Twisted…like a pretzel

blogIMG_5786Do you ever feel like you’re just all twisted up in knots?

Like all the stressful events happening in your life just latch onto your insides making your stomach twist and turn more than Chubby Checker teaching everyone in the 60’s how to learn a new dance craze. 

Or physically when everything – muscles, ligaments, tendons –  in your body decides to revolt against you resulting in the feeling that you’ve been rolled out by a heavy hand, turned and twisted like a pretzel.

Often I find myself twisted. And I have to remind myself that it’s usually me that stresses myself, me that let’s my stomach knot. Me, me, me. It’s all about me.

“Ego and pride is a two headed twist.” ~ T.F. Hodge

But it’s not all about me. The world does not revolve around me. Nor does it require my two cents to continue to revolve around the sun.

I find myself twisted when I focus on myself instead of on God. When I don’t rely on my Savior. When I don’t trust Him to work things out, smooth things over, untie the knots that bind me.

When I don’t allow Him to untwist my pretzel self.

Back in late summer, we took a little respite away from home for just a couple of days to unwind a bit. We traveled to a popular tourist area in our own state and our middle daughter and granddaughter accompanied us on our little jaunt.

One of the fun spots we visited was the Julius Sturgis Pretzel BakeryWe learned a mouthful about pretzels there and we stuffed our mouths with that yummy snack too. 

Back in the 1700’s, German immigrants, also known as Pennsylvania Dutch, began baking “soft” pretzels. That was the norm back then; there was no such thing as eating hard pretzels.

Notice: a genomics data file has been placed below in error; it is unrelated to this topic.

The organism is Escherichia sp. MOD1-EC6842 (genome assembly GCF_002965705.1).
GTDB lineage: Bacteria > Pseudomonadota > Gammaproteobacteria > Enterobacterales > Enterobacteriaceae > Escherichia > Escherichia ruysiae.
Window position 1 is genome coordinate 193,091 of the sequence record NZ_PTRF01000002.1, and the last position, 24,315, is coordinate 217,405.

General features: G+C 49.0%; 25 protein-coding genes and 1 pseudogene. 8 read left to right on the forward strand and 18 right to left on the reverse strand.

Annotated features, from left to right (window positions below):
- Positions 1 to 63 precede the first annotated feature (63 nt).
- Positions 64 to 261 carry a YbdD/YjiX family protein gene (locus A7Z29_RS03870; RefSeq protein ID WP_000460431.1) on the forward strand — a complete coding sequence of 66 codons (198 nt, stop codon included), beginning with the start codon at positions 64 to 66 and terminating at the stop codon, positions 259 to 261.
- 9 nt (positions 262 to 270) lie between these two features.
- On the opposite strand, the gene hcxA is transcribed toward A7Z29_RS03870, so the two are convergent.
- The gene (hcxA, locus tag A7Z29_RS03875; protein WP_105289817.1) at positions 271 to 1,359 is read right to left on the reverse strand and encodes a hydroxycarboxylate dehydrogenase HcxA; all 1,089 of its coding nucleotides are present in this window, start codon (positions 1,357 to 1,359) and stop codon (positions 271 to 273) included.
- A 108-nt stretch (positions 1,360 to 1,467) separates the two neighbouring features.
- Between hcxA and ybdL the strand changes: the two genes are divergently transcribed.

But one day, baker Julius Sturgis over-baked a batch of pretzels resulting in hard, what was thought to be inedible, pretzels. But instead of throwing them out to the animals, as was usually done when pretzels were over-baked, he decided to taste them.

He liked the result, so he began deliberately baking hard pretzels. They were a hit and he opened the first commercial pretzel bakery in Lititz, Pennsylvania in 1861.

We not only learned about how the pretzels we eat today got their beginnings, but we got to practice shaping a pretzel as well.  The story of that distinctive shape is very interesting.

Legend has it that a monk in 610 AD in either Italy or France invented the pretzel when he decided to devise a way to reward little children for memorizing their prayers during the Lenten season. He took some unleavened bread dough and twisted it so it resembled arms crossed in prayer.

blogIMG_5785While touring the colonial aged building where Julius Sturgis’ pretzel bakery originated,  a tour guide talked us through a hands-on demonstration as so we could shape our own pretzels. First we were given a lump of dough (similar to play-dough).

Next we were instructed with the official Sturgis Bakery directions: 

  • Twisting a pretzel starts with rolling a string of dough 12 inches long. 
  • Then form a U shape with the dough. This represents a child’s prayers going up to heaven.
  • Cross the ends of the dough to form an X, then twist one time. The knot represents the union of marriage between the child’s parents.
  • Pull the ends of the dough down and press them unto the bottom of the pretzel.
  • The three openings represent the Christian Trinity of Father, Son, and Holy Spirit. The shape also resembles a child’s arms crossed in prayer.” (from Sturgis Pretzel Bakery information sheet)